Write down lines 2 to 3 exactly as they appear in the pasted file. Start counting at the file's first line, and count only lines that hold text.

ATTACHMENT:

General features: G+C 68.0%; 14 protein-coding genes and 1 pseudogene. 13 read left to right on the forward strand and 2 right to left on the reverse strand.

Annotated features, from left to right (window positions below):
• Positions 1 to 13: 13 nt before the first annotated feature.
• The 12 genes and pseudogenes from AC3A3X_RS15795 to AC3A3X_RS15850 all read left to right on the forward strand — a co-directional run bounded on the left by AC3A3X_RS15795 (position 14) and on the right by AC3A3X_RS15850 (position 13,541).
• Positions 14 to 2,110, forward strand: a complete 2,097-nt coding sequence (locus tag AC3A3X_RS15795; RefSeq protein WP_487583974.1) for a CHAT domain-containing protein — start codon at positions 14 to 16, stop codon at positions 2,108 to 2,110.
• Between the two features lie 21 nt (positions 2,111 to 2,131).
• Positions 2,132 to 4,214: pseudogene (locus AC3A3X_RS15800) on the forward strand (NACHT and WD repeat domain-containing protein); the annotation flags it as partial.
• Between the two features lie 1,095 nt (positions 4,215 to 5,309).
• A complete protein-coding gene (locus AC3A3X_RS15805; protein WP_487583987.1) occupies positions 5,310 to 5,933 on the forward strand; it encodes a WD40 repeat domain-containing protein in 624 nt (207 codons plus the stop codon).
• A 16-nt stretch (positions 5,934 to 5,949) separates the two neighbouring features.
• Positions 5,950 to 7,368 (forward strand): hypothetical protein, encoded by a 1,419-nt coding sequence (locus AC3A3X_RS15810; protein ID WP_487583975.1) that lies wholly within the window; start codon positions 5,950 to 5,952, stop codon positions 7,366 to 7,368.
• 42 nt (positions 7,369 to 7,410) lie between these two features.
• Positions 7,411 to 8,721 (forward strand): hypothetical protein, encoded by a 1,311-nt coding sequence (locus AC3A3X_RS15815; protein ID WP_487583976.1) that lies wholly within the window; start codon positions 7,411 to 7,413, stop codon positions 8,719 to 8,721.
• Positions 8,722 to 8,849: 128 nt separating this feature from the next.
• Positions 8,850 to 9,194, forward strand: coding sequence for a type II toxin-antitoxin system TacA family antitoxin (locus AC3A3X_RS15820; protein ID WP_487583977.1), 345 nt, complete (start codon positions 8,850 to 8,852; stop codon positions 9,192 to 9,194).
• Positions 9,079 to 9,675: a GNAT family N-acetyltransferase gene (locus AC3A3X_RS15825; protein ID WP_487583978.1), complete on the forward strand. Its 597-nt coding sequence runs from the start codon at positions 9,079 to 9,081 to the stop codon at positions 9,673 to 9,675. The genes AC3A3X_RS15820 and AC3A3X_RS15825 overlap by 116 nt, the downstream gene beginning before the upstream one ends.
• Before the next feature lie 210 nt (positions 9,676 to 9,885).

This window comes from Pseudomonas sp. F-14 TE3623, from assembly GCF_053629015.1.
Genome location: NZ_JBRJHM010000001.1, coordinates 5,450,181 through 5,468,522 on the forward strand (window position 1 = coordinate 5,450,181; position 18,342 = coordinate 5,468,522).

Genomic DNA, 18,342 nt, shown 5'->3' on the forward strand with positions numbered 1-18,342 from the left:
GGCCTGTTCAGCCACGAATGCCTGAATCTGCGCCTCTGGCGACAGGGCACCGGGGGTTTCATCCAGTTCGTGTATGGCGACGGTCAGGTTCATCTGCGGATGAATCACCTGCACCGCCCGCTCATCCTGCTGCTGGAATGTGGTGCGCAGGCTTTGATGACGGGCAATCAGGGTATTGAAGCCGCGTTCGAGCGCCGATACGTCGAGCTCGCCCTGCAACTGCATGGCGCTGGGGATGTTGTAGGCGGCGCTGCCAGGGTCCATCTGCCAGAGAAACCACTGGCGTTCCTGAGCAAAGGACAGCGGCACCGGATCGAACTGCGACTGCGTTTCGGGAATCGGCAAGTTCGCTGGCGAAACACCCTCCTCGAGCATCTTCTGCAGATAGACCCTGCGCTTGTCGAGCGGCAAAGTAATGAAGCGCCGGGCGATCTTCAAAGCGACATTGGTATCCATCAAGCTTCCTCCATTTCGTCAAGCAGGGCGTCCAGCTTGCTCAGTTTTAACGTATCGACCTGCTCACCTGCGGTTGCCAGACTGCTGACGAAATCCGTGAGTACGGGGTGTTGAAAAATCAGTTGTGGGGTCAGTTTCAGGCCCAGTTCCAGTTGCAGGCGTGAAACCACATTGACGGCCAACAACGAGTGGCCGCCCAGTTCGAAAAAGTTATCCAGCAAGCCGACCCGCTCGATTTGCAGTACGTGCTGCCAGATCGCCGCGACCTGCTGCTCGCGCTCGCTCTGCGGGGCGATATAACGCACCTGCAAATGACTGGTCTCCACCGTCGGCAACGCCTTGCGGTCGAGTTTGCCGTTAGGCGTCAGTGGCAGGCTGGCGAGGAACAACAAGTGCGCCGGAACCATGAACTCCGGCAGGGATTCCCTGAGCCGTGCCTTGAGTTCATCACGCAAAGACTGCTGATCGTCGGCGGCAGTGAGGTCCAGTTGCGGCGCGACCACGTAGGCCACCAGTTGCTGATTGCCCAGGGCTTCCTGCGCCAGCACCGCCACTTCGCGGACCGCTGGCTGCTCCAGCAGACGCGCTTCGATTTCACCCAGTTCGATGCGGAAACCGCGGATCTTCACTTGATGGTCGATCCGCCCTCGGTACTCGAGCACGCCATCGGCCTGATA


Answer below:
Annotated features, from left to right (window positions below):
• Positions 1 to 13: 13 nt before the first annotated feature.